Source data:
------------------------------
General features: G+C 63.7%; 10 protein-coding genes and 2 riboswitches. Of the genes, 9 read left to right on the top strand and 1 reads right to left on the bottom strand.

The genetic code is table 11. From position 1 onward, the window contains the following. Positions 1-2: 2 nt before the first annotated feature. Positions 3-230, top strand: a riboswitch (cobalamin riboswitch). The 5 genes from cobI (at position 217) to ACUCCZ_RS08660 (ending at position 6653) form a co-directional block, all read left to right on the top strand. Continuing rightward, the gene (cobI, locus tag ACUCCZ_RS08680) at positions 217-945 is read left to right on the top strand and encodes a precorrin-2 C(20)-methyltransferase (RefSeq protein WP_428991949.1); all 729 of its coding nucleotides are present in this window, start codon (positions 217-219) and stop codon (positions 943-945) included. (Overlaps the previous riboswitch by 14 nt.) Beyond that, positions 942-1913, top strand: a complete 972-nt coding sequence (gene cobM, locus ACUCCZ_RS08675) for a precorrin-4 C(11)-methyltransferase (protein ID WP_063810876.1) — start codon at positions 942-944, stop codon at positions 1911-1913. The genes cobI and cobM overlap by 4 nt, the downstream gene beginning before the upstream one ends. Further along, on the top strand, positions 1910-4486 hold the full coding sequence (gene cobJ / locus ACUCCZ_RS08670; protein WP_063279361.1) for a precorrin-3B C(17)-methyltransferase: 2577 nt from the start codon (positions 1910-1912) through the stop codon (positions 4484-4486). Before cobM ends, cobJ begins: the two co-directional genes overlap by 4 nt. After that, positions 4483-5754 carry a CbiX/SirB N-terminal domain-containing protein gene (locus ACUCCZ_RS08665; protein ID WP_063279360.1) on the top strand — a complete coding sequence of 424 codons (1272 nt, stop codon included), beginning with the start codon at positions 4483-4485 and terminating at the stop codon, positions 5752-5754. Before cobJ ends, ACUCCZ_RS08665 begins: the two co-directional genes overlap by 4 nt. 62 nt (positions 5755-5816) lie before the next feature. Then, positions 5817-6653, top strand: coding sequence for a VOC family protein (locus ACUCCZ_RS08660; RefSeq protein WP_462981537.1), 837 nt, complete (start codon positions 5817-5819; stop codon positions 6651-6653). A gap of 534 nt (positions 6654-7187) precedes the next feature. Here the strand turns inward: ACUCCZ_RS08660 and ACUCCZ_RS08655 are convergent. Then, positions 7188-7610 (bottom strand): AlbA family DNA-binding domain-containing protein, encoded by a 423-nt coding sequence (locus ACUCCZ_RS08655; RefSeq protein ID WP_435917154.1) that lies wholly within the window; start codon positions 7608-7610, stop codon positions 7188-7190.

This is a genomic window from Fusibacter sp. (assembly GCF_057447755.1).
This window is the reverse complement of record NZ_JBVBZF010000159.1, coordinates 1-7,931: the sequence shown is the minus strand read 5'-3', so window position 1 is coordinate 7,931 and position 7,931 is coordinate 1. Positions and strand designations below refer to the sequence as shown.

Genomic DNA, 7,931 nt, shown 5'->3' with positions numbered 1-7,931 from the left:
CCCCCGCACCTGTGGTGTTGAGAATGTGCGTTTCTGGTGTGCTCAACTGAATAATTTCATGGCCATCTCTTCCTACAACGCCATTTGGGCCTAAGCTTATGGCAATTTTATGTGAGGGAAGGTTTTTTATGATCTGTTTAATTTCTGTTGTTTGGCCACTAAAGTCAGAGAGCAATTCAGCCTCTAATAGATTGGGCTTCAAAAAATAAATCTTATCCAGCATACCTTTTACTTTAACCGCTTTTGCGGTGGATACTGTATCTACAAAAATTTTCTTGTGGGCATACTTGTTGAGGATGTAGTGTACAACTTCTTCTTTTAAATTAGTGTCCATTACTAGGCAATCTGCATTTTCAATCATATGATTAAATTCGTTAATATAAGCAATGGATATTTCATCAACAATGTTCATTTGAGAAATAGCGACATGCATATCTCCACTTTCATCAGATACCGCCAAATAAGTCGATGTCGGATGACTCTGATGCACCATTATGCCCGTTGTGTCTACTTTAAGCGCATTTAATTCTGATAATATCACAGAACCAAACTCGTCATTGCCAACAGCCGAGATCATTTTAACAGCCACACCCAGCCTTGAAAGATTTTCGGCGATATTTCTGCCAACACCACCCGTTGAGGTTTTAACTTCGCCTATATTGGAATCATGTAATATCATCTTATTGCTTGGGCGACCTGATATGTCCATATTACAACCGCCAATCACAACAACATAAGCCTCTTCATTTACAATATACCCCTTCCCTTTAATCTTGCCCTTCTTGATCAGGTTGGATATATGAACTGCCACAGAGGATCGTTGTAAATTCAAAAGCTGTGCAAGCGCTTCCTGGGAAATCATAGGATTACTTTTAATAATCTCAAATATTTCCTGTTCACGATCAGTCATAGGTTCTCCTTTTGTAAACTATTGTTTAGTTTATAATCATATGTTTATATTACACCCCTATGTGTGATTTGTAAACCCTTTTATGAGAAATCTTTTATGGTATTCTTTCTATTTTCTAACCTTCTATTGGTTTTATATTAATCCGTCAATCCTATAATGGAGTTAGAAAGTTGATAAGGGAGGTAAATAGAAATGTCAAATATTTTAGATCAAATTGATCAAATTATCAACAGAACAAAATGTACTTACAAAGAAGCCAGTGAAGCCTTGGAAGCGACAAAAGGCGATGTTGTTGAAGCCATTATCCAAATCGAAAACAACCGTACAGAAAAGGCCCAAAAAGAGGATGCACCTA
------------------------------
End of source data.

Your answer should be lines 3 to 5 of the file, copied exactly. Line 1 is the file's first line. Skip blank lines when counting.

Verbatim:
This is a genomic window from Fusibacter sp. (assembly GCF_057447755.1).
This window is the reverse complement of record NZ_JBVBZF010000159.1, coordinates 1-7,931: the sequence shown is the minus strand read 5'-3', so window position 1 is coordinate 7,931 and position 7,931 is coordinate 1. Positions and strand designations below refer to the sequence as shown.

Genomic DNA, 7,931 nt, shown 5'->3' with positions numbered 1-7,931 from the left: